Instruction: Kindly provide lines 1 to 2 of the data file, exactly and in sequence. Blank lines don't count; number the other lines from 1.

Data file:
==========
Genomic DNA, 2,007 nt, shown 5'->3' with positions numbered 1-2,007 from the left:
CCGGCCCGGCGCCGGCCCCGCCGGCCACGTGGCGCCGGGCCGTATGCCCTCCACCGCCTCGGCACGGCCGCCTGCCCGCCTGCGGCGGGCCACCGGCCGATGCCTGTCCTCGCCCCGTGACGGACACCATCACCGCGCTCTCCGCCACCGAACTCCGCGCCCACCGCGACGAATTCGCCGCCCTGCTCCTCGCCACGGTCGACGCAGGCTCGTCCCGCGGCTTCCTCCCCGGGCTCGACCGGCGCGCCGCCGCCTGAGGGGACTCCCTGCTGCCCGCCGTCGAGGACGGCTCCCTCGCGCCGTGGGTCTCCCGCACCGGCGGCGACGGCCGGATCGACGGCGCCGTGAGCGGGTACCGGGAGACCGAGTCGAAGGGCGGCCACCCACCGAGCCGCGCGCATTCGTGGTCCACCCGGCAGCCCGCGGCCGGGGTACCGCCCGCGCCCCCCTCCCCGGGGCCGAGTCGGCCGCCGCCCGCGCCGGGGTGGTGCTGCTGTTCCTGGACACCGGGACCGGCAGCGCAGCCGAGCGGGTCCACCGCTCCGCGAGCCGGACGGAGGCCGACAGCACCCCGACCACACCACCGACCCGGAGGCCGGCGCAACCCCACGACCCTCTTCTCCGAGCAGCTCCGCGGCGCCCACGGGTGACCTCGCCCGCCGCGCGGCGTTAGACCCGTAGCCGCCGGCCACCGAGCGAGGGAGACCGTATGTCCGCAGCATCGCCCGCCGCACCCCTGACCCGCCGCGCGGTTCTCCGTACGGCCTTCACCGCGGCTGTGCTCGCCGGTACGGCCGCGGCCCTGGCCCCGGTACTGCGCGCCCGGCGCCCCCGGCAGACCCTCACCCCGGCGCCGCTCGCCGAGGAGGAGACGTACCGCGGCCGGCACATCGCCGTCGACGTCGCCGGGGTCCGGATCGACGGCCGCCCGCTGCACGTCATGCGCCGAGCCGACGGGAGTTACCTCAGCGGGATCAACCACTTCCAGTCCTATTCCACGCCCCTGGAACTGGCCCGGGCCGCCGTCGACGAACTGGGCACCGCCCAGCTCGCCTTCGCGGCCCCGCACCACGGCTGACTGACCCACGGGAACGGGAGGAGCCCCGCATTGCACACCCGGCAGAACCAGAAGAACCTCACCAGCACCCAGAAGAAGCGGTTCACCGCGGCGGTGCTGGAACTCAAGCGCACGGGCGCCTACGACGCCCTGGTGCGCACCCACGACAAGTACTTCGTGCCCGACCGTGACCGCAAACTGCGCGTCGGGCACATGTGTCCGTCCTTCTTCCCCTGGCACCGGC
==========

Genomic DNA, 2,007 nt, shown 5'->3' with positions numbered 1-2,007 from the left:
CCGGCCCGGCGCCGGCCCCGCCGGCCACGTGGCGCCGGGCCGTATGCCCTCCACCGCCTCGGCACGGCCGCCTGCCCGCCTGCGGCGGGCCACCGGCCGATGCCTGTCCTCGCCCCGTGACGGACACCATCACCGCGCTCTCCGCCACCGAACTCCGCGCCCACCGCGACGAATTCGCCGCCCTGCTCCTCGCCACGGTCGACGCAGGCTCGTCCCGCGGCTTCCTCCCCGGGCTCGACCGGCGCGCCGCCGCCTGAGGGGACTCCCTGCTGCCCGCCGTCGAGGACGGCTCCCTCGCGCCGTGGGTCTCCCGCACCGGCGGCGACGGCCGGATCGACGGCGCCGTGAGCGGGTACCGGGAGACCGAGTCGAAGGGCGGCCACCCACCGAGCCGCGCGCATTCGTGGTCCACCCGGCAGCCCGCGGCCGGGGTACCGCCCGCGCCCCCCTCCCCGGGGCCGAGTCGGCCGCCGCCCGCGCCGGGGTGGTGCTGCTGTTCCTGGACACCGGGACCGGCAGCGCAGCCGAGCGGGTCCACCGCTCCGCGAGCCGGACGGAGGCCGACAGCACCCCGACCACACCACCGACCCGGAGGCCGGCGCAACCCCACGACCCTCTTCTCCGAGCAGCTCCGCGGCGCCCACGGGTGACCTCGCCCGCCGCGCGGCGTTAGACCCGTAGCCGCCGGCCACCGAGCGAGGGAGACCGTATGTCCGCAGCATCGCCCGCCGCACCCCTGACCCGCCGCGCGGTTCTCCGTACGGCCTTCACCGCGGCTGTGCTCGCCGGTACGGCCGCGGCCCTGGCCCCGGTACTGCGCGCCCGGCGCCCCCGGCAGACCCTCACCCCGGCGCCGCTCGCCGAGGAGGAGACGTACCGCGGCCGGCACATCGCCGTCGACGTCGCCGGGGTCCGGATCGACGGCCGCCCGCTGCACGTCATGCGCCGAGCCGACGGGAGTTACCTCAGCGGGATCAACCACTTCCAGTCCTATTCCACGCCCCTGGAACTGGCCCGGGCCGCCGTCGACGAACTGGGCACCGCCCAGCTCGCCTTCGCGGCCCCGCACCACGGCTGACTGACCCACGGGAACGGGAGGAGCCCCGCATTGCACACCCGGCAGAACCAGAAGAACCTCACCAGCACCCAGAAGAAGCGGTTCACCGCGGCGGTGCTGGAACTCAAGCGCACGGGCGCCTACGACGCCCTGGTGCGCACCCACGACAAGTACTTCGTGCCCGACCGTGACCGCAAACTGCGCGTCGGGCACATGTGTCCGTCCTTCTTCCCCTGGCACCGGC